DescriptionCompose and play a musical score using an easy graphical interface and toolkit. Use a pointer to drag notes, sharps, and other music nomenclature directly onto a staff, then play your creation. You can cut, copy, and paste entire sections of music, as well as print your masterpiece.
There are no promo images for this game
- "The Orchestrator" -- Original Atari ST title
Part of the Following Groups
There are no reviews for the Apple II release of this game. You can use the links below to write your own review or read reviews for the other platforms of this game.
|Electronic Fun with Computers & Games||Jan, 1984||4 out of 4||100|
|Topic||# Posts||Last Post|
|DMCS - lump it?||6||Pseudo_Intellectual (59934)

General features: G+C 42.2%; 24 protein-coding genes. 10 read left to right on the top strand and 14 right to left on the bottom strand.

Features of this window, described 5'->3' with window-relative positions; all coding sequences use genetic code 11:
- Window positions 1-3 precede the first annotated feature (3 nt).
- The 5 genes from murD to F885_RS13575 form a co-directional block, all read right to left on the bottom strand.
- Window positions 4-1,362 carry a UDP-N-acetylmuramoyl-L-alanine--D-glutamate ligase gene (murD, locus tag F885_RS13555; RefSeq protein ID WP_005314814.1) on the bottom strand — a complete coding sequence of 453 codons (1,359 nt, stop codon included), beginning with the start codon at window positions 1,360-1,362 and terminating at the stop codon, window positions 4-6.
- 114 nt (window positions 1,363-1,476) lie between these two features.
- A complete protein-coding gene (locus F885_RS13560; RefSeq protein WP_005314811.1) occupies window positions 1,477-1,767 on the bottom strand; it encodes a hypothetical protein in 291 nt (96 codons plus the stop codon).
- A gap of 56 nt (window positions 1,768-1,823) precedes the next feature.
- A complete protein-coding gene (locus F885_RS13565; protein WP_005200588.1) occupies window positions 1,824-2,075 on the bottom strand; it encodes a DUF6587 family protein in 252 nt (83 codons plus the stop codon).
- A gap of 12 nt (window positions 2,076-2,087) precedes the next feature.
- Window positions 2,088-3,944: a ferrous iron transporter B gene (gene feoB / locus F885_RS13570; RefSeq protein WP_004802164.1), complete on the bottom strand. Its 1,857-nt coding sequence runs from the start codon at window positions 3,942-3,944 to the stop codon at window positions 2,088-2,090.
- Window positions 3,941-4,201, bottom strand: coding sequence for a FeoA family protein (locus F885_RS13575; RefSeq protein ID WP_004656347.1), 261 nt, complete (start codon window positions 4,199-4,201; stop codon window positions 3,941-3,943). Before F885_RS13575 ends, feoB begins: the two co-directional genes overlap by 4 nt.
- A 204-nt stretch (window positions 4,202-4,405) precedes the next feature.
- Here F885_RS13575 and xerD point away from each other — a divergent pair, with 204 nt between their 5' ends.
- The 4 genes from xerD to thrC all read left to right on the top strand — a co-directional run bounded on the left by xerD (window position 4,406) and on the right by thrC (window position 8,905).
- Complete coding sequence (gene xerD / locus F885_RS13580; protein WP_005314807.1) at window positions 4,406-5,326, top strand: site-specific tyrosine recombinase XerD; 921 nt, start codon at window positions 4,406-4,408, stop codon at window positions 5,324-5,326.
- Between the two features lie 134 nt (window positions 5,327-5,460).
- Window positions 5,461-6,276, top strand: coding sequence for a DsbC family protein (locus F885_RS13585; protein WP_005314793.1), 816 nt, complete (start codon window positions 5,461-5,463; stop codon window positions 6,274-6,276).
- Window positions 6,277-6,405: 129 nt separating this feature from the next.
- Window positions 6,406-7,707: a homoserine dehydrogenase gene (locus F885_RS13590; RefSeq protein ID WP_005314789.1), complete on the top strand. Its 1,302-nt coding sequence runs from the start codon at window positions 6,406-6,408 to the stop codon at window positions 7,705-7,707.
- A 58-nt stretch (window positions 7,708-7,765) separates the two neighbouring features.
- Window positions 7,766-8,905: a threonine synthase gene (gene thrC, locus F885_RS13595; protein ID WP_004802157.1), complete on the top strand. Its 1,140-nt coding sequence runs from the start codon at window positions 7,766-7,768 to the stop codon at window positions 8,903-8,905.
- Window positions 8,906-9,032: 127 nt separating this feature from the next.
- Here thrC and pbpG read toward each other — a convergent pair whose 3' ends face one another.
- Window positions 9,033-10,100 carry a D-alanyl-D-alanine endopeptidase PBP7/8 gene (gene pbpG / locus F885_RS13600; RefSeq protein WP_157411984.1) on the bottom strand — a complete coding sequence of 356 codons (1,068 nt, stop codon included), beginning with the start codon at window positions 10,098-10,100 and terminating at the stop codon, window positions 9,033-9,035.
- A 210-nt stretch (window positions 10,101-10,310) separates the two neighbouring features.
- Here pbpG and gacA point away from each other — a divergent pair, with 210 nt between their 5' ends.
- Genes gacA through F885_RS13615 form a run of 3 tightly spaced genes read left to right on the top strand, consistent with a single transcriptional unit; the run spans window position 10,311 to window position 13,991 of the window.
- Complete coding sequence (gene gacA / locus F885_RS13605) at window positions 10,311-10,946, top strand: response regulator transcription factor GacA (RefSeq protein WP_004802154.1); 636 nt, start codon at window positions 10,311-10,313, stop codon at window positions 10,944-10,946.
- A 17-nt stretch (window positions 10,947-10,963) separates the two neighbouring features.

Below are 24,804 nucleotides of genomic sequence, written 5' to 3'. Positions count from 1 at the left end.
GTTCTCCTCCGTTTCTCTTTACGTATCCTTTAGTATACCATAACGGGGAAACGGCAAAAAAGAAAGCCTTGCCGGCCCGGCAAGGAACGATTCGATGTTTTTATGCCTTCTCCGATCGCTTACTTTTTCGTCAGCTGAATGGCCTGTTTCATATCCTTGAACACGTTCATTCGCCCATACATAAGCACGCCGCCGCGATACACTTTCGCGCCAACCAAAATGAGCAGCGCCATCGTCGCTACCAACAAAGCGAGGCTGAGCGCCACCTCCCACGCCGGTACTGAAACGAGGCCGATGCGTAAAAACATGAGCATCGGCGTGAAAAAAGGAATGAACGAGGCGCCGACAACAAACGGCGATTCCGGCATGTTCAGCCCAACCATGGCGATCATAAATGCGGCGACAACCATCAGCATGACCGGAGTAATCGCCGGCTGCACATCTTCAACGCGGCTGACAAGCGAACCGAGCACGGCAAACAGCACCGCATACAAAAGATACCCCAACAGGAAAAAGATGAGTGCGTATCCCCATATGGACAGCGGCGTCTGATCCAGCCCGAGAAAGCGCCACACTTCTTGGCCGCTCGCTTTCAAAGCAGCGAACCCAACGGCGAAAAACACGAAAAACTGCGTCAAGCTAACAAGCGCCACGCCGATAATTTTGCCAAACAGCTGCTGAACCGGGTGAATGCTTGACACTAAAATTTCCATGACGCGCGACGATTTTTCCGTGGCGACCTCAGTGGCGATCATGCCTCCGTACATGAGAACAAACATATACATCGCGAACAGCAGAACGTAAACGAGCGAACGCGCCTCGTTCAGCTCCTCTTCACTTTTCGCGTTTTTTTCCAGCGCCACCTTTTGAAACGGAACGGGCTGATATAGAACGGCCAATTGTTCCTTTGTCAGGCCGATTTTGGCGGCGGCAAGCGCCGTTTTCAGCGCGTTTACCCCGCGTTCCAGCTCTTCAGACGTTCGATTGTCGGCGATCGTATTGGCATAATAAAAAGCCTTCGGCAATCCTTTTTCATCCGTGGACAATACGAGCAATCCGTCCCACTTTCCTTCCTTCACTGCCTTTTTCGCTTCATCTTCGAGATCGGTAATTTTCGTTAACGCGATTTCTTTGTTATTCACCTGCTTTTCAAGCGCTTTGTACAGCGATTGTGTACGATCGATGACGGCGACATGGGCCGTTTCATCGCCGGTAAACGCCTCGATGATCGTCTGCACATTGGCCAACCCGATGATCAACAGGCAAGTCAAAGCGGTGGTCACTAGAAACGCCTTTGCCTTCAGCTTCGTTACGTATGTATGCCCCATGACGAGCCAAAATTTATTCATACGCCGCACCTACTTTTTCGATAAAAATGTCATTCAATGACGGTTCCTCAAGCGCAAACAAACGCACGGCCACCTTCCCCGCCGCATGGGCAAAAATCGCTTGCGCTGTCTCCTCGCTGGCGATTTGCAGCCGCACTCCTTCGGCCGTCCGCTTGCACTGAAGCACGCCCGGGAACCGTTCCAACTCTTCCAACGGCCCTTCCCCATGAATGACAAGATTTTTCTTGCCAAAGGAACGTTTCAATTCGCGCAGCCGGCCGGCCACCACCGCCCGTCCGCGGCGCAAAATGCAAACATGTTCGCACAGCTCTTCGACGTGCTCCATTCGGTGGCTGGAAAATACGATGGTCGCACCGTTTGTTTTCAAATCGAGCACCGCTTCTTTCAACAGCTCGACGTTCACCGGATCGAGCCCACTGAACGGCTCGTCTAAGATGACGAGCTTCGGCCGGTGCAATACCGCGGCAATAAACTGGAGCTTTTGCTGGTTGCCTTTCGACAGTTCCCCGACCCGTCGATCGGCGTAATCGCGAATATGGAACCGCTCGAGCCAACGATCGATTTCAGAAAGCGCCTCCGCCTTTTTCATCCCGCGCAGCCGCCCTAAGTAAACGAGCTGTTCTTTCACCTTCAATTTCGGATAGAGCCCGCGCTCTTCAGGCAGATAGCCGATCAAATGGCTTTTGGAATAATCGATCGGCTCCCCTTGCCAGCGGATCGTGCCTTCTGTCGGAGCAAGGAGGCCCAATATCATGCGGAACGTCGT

Feb 01, 2012
TriviaMusic Construction Set uses a timing loop at the beginning of the game to calibrate it's internal sound playing routines. This was very forward thinking of the PC programmer, and as a result, it still works perfectly today on higher-speed machines. However, there is a catch--the faster a machine you have, the longer it takes to calibrate. On a 333MHz machine, the startup delay is almost 20 full seconds. :-)
The little "house" icon in the middle of the actions panel returns the score to the first measure. This is referred to as "returning home", and is the first known use of this icon to represent "going to the beginning of something". The Mosaic web browser, which adopted a "home" icon and made it popular, wasn't widespread until at least 9 years later.
The original PC and PCjr had a cassette port that you could use to input/output data to a cassette recorder. Music Construction Set actually supports this, so if you wanted to send 4-voice music to your stereo, you could.
There are no game credits on file for this release of the game. Everything in MobyGames is contributable by users.